If you are like us, and love a delicious smoothie to start the day, then…
Making Smoothies that are Flavorful AND Nutritious
Nancy Horn, owner of Dish Cafe and Catering and writer for the RGJ’s “Dish it Up” series, asked Carson Tahoe Health’s Registered Dietician, Kim Mason, for a nutritional analysis of one of her favorite smoothie recipes. Some of Nancy’s favorite smoothie ingredients include a bit of milk (especially almond milk), summer berries and fresh mint. Protein powder also is essential.
These days, many folks are taking some of their meals in liquid form and in a rainbow of colors. These drinks are everywhere, displayed across the glossy pages of magazines, discussed in health food forums online, riding shotgun in cup holders, seen in the hurried hands of people scurrying to work, or pulled out at lunchtime to be sipped while scanning social media and catching up on emails. Friends, let’s have a chat about the smoothie.
While it might seem as if this blended drink is newish, the smoothie actually is an invention that coincided with the debut of automated freezing and refrigeration in the early 1900s, followed in 1922 by the invention of the first blender, something created for milkshake making. With these innovations, fruit could be harvested in season, then frozen for later use, and folks could use a bladed machine to whir up a chilly delight at home.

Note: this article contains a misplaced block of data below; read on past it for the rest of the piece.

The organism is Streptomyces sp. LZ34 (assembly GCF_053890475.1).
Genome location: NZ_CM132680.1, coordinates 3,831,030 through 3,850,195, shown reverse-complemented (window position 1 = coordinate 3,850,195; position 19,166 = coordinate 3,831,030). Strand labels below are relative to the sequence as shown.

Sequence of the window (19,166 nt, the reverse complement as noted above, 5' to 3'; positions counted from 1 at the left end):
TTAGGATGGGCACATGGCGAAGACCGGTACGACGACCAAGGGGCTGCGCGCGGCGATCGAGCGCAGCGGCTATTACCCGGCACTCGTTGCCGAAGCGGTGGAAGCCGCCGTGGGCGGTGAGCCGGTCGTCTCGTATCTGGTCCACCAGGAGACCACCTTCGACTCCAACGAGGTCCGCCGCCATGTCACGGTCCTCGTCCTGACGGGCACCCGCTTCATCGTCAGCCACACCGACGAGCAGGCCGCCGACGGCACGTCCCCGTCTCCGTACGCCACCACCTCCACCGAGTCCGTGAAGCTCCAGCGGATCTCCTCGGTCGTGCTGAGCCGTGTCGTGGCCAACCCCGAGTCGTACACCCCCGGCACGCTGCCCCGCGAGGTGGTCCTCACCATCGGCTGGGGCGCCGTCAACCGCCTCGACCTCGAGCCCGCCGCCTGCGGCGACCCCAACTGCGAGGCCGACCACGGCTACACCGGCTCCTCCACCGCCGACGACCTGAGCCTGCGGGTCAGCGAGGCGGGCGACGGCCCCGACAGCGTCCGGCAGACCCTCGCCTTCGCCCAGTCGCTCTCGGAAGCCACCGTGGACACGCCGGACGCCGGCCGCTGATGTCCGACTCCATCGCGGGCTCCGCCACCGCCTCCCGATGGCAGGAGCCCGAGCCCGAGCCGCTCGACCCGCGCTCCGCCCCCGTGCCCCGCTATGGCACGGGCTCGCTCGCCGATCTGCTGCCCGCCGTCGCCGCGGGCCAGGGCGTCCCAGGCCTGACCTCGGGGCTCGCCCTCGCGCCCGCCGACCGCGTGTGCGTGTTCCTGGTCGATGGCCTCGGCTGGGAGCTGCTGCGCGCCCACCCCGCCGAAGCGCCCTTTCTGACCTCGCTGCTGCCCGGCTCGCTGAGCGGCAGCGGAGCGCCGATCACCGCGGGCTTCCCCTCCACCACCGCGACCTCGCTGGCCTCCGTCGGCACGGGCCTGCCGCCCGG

Thus, the smoothie. If you look at the history of fruit drinks, you’ll find that many cultures had smooth fruit purées hundreds of years before these inventions were introduced, but it took chilly fruit plus the blender plus the health food and gym craze for the smoothie to catch on and become the phenomenon it is today. There are even businesses solely devoted to this concoction, as you know. Fun facts, right?
But here’s a word of caution: Be careful with your ingredients. Yes, smoothies can be easy and refreshing, but not all these blended drinks are healthful. It’s seems so simple to throw a few ingredients in a blender and let ’er rip, but let’s take stock first. I’m going to share with you a formula for a great tasting smoothie, a list of my favorite mix-and-match ingredients and a few helpful tips to make your liquid energy fast and stress-free.
The right ingredients
I love to use tasty and nourishing building blocks so that I’m not tempted to pop into a store when I’m craving a cup of chilly goodness and receive, instead, an expensive bellyful of sugar, calories, inferior ingredients and chemicals. Stick with me, kids, and you’ll stay on the right path.
First, you need a good protein powder. To me, a smoothie must be as nourishing as most meals I eat (I absolutely indulge at times, but I’m committed to quality most of the time).
That means seeking out a powder with a short list of ingredients and nothing your body doesn’t need. Look for low sugar content (less than 8 grams per serving), protein (at least 20 grams per serving), low carbohydrate content, a good amount of fiber and no preservatives or chemicals. An organic brand should meet most, if not all, of these criteria. If you have any ingredient sensitivities, check the label and research.